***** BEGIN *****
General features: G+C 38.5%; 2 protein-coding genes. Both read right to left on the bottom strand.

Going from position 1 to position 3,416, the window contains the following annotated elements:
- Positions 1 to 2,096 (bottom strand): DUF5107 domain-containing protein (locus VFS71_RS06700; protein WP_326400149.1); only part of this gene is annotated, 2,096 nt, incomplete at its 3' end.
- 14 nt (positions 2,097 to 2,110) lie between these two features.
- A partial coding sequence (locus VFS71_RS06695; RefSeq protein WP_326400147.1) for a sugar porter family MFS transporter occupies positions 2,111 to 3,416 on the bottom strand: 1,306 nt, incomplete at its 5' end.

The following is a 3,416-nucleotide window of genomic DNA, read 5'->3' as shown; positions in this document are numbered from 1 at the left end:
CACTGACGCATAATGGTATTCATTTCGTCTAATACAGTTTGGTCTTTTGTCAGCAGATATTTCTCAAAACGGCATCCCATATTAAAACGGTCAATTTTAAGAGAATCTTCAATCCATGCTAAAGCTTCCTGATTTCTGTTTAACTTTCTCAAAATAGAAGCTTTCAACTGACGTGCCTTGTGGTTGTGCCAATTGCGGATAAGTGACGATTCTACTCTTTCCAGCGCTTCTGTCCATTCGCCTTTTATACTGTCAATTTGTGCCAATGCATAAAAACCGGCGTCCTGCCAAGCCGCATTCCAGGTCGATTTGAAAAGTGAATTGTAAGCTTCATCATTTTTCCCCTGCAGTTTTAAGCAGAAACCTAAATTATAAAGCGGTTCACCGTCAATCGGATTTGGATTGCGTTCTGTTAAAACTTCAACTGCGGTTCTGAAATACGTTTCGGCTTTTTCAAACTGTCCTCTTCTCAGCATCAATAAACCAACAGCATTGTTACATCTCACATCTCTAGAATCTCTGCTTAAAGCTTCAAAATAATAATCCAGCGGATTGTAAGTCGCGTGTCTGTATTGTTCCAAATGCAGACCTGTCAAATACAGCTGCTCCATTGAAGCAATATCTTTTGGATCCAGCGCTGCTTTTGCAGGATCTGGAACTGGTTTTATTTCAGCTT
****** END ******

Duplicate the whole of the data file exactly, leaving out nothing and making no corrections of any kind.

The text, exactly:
General features: G+C 38.5%; 2 protein-coding genes. Both read right to left on the bottom strand.

Going from position 1 to position 3,416, the window contains the following annotated elements:
- Positions 1 to 2,096 (bottom strand): DUF5107 domain-containing protein (locus VFS71_RS06700; protein WP_326400149.1); only part of this gene is annotated, 2,096 nt, incomplete at its 3' end.
- 14 nt (positions 2,097 to 2,110) lie between these two features.
- A partial coding sequence (locus VFS71_RS06695; RefSeq protein WP_326400147.1) for a sugar porter family MFS transporter occupies positions 2,111 to 3,416 on the bottom strand: 1,306 nt, incomplete at its 5' end.

The following is a 3,416-nucleotide window of genomic DNA, read 5'->3' as shown; positions in this document are numbered from 1 at the left end:
CACTGACGCATAATGGTATTCATTTCGTCTAATACAGTTTGGTCTTTTGTCAGCAGATATTTCTCAAAACGGCATCCCATATTAAAACGGTCAATTTTAAGAGAATCTTCAATCCATGCTAAAGCTTCCTGATTTCTGTTTAACTTTCTCAAAATAGAAGCTTTCAACTGACGTGCCTTGTGGTTGTGCCAATTGCGGATAAGTGACGATTCTACTCTTTCCAGCGCTTCTGTCCATTCGCCTTTTATACTGTCAATTTGTGCCAATGCATAAAAACCGGCGTCCTGCCAAGCCGCATTCCAGGTCGATTTGAAAAGTGAATTGTAAGCTTCATCATTTTTCCCCTGCAGTTTTAAGCAGAAACCTAAATTATAAAGCGGTTCACCGTCAATCGGATTTGGATTGCGTTCTGTTAAAACTTCAACTGCGGTTCTGAAATACGTTTCGGCTTTTTCAAACTGTCCTCTTCTCAGCATCAATAAACCAACAGCATTGTTACATCTCACATCTCTAGAATCTCTGCTTAAAGCTTCAAAATAATAATCCAGCGGATTGTAAGTCGCGTGTCTGTATTGTTCCAAATGCAGACCTGTCAAATACAGCTGCTCCATTGAAGCAATATCTTTTGGATCCAGCGCTGCTTTTGCAGGATCTGGAACTGGTTTTATTTCAGCTT